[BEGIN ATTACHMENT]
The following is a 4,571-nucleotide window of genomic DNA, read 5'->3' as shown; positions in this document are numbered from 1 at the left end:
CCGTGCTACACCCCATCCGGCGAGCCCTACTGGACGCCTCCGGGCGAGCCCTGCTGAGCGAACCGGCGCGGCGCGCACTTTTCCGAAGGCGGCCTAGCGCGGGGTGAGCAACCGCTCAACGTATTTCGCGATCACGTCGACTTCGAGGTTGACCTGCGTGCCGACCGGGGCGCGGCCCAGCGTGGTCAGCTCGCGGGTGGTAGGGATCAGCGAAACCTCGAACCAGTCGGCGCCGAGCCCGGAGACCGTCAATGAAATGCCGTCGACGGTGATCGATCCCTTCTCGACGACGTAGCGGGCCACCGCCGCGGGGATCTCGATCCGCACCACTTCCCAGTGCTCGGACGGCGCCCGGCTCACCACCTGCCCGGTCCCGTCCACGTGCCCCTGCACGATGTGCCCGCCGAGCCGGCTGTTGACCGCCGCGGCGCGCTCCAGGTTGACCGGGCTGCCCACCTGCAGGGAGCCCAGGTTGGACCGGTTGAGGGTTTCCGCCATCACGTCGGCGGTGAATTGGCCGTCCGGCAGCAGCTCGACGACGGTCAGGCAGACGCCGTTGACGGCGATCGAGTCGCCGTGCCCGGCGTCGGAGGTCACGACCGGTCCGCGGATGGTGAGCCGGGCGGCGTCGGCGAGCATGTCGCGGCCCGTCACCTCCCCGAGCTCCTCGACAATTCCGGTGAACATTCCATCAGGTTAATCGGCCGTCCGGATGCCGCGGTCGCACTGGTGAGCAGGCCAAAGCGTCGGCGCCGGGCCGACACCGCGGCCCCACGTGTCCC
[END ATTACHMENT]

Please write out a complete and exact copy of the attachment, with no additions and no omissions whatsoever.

The following is a 4,571-nucleotide window of genomic DNA, read 5'->3' as shown; positions in this document are numbered from 1 at the left end:
CCGTGCTACACCCCATCCGGCGAGCCCTACTGGACGCCTCCGGGCGAGCCCTGCTGAGCGAACCGGCGCGGCGCGCACTTTTCCGAAGGCGGCCTAGCGCGGGGTGAGCAACCGCTCAACGTATTTCGCGATCACGTCGACTTCGAGGTTGACCTGCGTGCCGACCGGGGCGCGGCCCAGCGTGGTCAGCTCGCGGGTGGTAGGGATCAGCGAAACCTCGAACCAGTCGGCGCCGAGCCCGGAGACCGTCAATGAAATGCCGTCGACGGTGATCGATCCCTTCTCGACGACGTAGCGGGCCACCGCCGCGGGGATCTCGATCCGCACCACTTCCCAGTGCTCGGACGGCGCCCGGCTCACCACCTGCCCGGTCCCGTCCACGTGCCCCTGCACGATGTGCCCGCCGAGCCGGCTGTTGACCGCCGCGGCGCGCTCCAGGTTGACCGGGCTGCCCACCTGCAGGGAGCCCAGGTTGGACCGGTTGAGGGTTTCCGCCATCACGTCGGCGGTGAATTGGCCGTCCGGCAGCAGCTCGACGACGGTCAGGCAGACGCCGTTGACGGCGATCGAGTCGCCGTGCCCGGCGTCGGAGGTCACGACCGGTCCGCGGATGGTGAGCCGGGCGGCGTCGGCGAGCATGTCGCGGCCCGTCACCTCCCCGAGCTCCTCGACAATTCCGGTGAACATTCCATCAGGTTAATCGGCCGTCCGGATGCCGCGGTCGCACTGGTGAGCAGGCCAAAGCGTCGGCGCCGGGCCGACACCGCGGCCCCACGTGTCCC